Saturday, January 30, 2016
Venezuela's hyperinflation and related problems are breeding social unrest. That, in turn, is driving the political opposition, with a near constitutional majority, to find a way to oust President Maduro.
Venezuela's newly empowered opposition is intensifying efforts to find a legal means to oust President Nicolas Maduro, whose mandate runs until 2019.
The opposition MUD party thrashed Maduro's socialists in December's parliamentary election, winning 112 of the 167 National Assembly seats - giving it a constitutional majority.
That would have left an easy path for the opposition to remove Maduro, including by rewriting the constitution to allow for the president's impeachment.
But Maduro maneuvered to have three of the MUD legislators suspended for possible electoral fraud. The move was backed by Venezuela's Supreme Court, which is packed with loyalists to the late socialist President Hugo Chavez.
Transparency International has dubbed Venezuela's judiciary the world's most corrupt.
Stripped of a straightforward path to removing Maduro, the opposition is searching for other constitutional or legislative means, as the country's economic turmoil continues to deepen.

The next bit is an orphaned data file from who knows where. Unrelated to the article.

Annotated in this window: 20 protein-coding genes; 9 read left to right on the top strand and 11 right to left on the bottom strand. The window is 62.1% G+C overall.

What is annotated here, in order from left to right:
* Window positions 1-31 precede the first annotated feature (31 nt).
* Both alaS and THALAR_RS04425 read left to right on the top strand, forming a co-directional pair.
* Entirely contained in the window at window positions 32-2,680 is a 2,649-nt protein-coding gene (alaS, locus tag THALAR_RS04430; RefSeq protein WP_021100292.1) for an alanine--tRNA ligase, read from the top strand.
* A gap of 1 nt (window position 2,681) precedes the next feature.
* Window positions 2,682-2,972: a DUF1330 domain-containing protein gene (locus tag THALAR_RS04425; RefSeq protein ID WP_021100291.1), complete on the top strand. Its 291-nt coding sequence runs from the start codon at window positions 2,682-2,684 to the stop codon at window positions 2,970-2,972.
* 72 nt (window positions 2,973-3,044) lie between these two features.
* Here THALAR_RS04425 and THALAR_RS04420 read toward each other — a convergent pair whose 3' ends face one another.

"Someone said we should let the government finish its term so it can stew in its own juice," the opposition speaker of congress, Henry Ramos Allup said. "That would be irresponsible."
The oil-rich nation has been driven to economic ruin, at least in part by plunging oil prices. However, opponents would argue that 17 years of socialist rule have exacerbated the crisis.
World's worst inflation
Venezuela is suffering shortages of basic foods and medicines, driven by the world's steepest inflation rate - 180 percent by some estimates. Three years of economic contraction have led to long lines for basic necessities nationwide.
Options for the multi-faction opposition include demanding Maduro's resignation, forcing a recall referendum, which is allowed half-way through his term, or reforming the constitution to trigger a new presidential election.
Maduro is not likely to resign, and for now the opposition is short of their constitutional majority. A recall referendum appears to be their best bet, as Maduro will reach the half-way point of his six-year term in April.
"I don't want this to last three more years, going from bad to worse," Ramos said. "If you can treat an illness before it kills you, then you obviously apply the treatment."
But a recall referendum is not without pitfalls, as the Maduro-backed judiciary and electoral institutions could delay the process into 2017, paving the way for his vice president to take over rather than there being a new election if he lost the vote of confidence.
Benigno Alarcon, a political scientist at Andres Bello Catholic University, said the opposition's hand is being forced by growing public anger.
"There have been attempts at looting and protests in various cities," Alarcon said. "That creates a lot of pressure on all those involved, especially on the opposition, which offered a change."
bik/gsw (AFP, Reuters)